It's not a bridal shower, nor is it a bachelorette party. A bridesmaids' party is essentially an excuse to get your 'maids together, whether it's for a luncheon or as part of your bachelorette weekend, and bond before the big day. They're the perfect time to introduce out-of-town attendants, schedule final dress fittings, display wedding gifts, and distribute presents to thank attendants for being in the wedding. If you have time in your schedule and need to get these wedding-planning elements together, consider having one! Because they're less commonly referred-to and a little more nebulous, we nailed down three etiquette must-knows for these get-togethers.
It's customary for the bridesmaids — individually or together — to entertain the bride (if they are not also co-hosting a bridal shower). Otherwise, the bride may want to treat her bridesmaids to a party. Traditionally, this was a lunch or afternoon tea, but today the bride might treat her bridesmaids to margaritas and Mexican food at a favorite local restaurant.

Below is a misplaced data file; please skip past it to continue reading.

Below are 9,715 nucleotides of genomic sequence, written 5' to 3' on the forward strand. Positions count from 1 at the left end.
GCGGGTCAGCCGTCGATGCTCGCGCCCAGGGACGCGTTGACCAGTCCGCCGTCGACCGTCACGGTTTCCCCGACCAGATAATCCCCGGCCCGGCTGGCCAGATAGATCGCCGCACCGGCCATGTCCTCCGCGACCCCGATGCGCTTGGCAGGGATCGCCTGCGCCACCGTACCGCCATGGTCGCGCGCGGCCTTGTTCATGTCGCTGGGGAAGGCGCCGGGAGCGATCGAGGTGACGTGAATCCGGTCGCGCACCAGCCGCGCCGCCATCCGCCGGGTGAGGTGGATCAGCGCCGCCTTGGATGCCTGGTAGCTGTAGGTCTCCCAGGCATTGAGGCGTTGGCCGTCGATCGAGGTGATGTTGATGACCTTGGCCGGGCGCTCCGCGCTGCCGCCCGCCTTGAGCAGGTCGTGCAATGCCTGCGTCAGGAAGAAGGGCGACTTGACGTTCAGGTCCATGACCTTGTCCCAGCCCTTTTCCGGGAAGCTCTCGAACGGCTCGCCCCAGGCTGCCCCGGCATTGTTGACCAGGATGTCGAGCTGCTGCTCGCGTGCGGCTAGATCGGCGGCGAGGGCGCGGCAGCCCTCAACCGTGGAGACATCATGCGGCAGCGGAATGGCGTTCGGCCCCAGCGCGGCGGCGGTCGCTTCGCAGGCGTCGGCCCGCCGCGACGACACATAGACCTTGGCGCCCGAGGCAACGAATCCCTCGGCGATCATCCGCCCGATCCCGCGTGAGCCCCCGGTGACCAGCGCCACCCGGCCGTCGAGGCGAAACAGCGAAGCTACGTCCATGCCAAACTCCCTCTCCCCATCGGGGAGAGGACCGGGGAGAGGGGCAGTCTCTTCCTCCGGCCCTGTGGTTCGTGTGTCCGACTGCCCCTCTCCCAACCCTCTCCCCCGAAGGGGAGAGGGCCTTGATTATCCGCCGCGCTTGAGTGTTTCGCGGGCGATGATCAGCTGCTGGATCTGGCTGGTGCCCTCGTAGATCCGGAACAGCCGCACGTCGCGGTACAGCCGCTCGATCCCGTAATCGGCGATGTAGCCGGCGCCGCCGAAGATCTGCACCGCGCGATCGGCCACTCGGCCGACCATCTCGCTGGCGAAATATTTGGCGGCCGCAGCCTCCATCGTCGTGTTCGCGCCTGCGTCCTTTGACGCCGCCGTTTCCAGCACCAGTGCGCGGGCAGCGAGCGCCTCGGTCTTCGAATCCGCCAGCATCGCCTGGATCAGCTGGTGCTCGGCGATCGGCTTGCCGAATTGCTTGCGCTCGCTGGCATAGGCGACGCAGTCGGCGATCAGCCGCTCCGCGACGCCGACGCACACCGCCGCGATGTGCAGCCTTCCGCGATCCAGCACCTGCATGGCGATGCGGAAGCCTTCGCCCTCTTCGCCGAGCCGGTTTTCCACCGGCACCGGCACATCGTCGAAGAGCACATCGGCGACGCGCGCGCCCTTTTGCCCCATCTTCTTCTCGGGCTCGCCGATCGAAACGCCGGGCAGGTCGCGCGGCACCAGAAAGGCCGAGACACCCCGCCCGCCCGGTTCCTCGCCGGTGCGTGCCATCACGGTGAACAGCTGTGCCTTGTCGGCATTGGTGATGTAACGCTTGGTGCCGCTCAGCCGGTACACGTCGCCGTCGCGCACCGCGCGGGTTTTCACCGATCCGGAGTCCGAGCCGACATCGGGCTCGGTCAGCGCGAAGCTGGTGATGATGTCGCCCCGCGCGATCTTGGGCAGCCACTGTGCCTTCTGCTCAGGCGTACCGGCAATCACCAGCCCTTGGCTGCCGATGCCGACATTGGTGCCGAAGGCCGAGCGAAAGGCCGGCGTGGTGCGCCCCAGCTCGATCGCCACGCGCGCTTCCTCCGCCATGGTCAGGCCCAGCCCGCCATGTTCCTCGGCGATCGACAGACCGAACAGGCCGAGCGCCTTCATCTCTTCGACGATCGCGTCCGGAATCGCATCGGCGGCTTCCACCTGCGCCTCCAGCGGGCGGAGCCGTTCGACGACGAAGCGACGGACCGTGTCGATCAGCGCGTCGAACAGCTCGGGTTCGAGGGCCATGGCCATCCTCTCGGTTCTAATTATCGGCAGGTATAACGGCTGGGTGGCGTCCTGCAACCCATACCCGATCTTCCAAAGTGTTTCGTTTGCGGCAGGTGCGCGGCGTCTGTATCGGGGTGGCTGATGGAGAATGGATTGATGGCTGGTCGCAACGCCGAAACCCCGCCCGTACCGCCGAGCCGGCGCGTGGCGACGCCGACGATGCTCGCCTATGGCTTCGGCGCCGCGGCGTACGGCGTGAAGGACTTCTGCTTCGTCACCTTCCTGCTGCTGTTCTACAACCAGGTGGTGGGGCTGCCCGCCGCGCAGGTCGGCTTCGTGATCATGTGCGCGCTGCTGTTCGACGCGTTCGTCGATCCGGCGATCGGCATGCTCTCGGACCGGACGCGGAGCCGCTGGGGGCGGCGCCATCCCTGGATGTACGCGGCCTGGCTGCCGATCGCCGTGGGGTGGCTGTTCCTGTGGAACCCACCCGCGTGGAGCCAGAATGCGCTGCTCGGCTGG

When is it held?
More-formal gatherings should be held at least two weeks before the wedding (unless bridesmaids will not arrive until the week of the wedding). Informally, the bride will probably spend time alone with her bridesmaids throughout the days leading up to the wedding. The bride might also treat her attendants to lunch after a dress fitting or invite them to a breakfast on the wedding morning.
Is this when bridesmaids find the "ribbon pulls" in a cake?
There is a southern custom that began at a bridesmaids' tea: The baker prepared a traditional pink-iced cake for dessert, with a thimble baked into the layers. Whichever 'maid found the trinket in her piece would be the next to wed. Today, bridesmaids may gather at a bridesmaids' party or before the cake cutting at the wedding reception to pull ribbons trimmed with tiny charms from between the cake layers: A horseshoe and four-leaf clover mean "good luck;" a fleur-de-lis, "love will flower;" a heart, "love will come;" an anchor, "hope and adventure;" a thimble and button, "old maid;" and a tiny wedding ring, "next to marry."